9. Pre-plan your monetization strategy.

Before she had even finished her app, she reached out to some experienced industry folks through Twitter and other social media outlets to determine the best way to monetize her app.

The option she landed on makes perfect sense for her audience. Don’t think that you need to milk people dry from the beginning to make money. I don’t ever download an app that I have to pay for, unless I have an opportunity to try a lite version first, and I often find myself upgrading to the paid version if I love the app.

10. Add analytics from the get go.

You know what’s awesome? Being able to watch the use of your app increase on a daily basis, and having the opportunity to watch which features are being used the most. Custom events in Google Analytics are a great way to keep an eye on what’s going on with your app in real time. You can also put together some pretty killer stat sheets based on the data you receive on a monthly basis. Having analytics access also helps you locate problem areas from a UX perspective with ease.

My friend added custom events before her app went live, and is having a blast looking at her stats each night. Data = fun. 🙂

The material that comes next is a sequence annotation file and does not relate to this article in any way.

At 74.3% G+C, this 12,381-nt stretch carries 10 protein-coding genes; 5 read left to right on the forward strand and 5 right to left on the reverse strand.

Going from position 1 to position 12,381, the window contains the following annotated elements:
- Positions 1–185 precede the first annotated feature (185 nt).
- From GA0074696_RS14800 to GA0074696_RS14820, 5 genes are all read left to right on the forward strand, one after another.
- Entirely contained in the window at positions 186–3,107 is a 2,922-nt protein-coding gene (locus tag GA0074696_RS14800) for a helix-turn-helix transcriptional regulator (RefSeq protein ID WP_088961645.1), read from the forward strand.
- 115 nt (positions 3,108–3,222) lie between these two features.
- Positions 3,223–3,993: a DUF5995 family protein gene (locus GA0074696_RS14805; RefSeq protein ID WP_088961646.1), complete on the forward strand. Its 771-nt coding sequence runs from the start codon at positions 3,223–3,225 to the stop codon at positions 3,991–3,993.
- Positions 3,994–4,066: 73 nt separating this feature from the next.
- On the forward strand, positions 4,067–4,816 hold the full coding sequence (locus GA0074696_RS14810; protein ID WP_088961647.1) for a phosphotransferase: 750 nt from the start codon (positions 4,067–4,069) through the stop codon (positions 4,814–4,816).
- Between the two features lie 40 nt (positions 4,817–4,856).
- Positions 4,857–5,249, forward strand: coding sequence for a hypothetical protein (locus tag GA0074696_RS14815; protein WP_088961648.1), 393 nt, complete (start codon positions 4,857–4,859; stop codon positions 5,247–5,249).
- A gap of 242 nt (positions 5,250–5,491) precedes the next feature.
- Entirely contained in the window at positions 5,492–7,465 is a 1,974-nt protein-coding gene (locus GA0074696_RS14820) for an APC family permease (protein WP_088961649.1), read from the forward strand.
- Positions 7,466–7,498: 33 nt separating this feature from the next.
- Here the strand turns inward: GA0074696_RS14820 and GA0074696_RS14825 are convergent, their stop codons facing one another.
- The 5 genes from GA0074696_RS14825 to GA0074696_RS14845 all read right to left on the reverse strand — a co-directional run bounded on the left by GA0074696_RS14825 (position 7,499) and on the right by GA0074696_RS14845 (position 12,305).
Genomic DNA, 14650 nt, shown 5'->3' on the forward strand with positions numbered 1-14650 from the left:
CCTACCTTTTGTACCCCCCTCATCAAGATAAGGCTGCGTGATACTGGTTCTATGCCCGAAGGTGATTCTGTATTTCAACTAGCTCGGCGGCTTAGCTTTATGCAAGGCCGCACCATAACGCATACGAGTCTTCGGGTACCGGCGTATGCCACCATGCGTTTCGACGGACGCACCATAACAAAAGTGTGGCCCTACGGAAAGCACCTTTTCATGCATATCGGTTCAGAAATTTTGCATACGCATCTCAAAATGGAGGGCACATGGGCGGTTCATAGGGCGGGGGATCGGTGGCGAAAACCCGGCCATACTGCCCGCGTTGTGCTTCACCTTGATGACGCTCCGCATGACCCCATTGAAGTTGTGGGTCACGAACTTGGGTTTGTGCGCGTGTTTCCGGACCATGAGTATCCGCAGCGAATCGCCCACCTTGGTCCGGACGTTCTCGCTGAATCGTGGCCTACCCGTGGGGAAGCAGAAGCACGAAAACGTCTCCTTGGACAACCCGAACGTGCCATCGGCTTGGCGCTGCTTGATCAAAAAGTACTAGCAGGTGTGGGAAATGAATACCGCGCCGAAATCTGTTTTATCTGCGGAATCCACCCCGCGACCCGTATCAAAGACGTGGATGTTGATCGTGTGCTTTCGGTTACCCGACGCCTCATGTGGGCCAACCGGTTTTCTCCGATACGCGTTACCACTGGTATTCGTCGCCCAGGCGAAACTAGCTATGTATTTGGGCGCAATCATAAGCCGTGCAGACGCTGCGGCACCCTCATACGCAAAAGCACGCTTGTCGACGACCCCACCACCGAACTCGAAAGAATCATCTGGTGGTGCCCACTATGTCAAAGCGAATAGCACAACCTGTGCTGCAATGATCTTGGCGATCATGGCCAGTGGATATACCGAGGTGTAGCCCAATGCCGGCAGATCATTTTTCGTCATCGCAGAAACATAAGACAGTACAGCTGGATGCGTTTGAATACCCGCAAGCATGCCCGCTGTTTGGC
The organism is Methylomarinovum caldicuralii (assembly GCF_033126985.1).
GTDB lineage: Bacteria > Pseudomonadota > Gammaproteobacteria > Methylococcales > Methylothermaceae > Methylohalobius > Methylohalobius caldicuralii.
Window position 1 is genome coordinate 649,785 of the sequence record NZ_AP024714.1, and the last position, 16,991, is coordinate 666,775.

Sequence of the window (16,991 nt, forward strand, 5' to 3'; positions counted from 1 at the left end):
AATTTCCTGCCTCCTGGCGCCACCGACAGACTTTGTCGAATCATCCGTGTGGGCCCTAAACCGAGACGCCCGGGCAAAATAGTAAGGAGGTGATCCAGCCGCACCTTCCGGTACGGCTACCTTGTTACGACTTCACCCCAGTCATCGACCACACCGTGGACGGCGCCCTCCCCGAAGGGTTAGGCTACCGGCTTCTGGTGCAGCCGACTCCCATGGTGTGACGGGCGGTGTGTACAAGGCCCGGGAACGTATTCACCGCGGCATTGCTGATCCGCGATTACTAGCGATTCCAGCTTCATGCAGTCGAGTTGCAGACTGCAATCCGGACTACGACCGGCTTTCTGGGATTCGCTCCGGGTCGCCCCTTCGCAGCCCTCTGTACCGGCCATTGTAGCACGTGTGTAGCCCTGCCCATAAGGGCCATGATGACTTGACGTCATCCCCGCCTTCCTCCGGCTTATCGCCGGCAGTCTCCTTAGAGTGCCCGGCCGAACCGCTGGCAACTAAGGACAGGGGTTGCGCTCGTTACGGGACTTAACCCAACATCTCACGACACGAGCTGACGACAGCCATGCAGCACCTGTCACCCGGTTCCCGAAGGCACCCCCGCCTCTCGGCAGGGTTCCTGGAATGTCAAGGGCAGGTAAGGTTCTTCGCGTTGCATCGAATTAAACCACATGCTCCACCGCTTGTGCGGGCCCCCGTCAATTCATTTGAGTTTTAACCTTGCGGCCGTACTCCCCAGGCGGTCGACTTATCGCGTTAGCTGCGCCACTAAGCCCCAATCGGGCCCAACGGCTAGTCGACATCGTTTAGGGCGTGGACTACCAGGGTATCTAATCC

I hope you found these tips helpful. Now get out there a launch some killer apps!

In case you want to check out her app, you can download it for Android or iPhone by visiting http://www.suplexapp.com, http://www.facebook.com/suplexapp or http://twitter.com/suplexapp (See? Solid branding FTW.) 🙂

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10 UX Tools I Couldn’t Live Without: Oct 2014 Version

uxrocks copy

SolidifyApp – Mega simple prototyping/click tracking tool for desktop and mobile usability testing.

UXRecorder – Mobile usability testing app (Create a native prototype in SolidifyApp and run it through UXRecorder = Magical).

Silverback App – Mac usability testing.

Trello – Organize all the things.

Skitch – Fab for UX reviews.

Balsamiq – Best collaborative wire framing tool on the market.

TargetProcess – Track Design/Development/QA progress and burndown.

GoToMeeting – Design collaboration via video chat/recording sessions & screen sharing with Audio.

Google Analytics – Analyze how your clients are using your product, look for pain points, adjust UX accordingly.

InVisionApp – Hi res desktop and mobile prototyping.

Bonus Tool:

Spotify – Great music gets the creative juices flowing!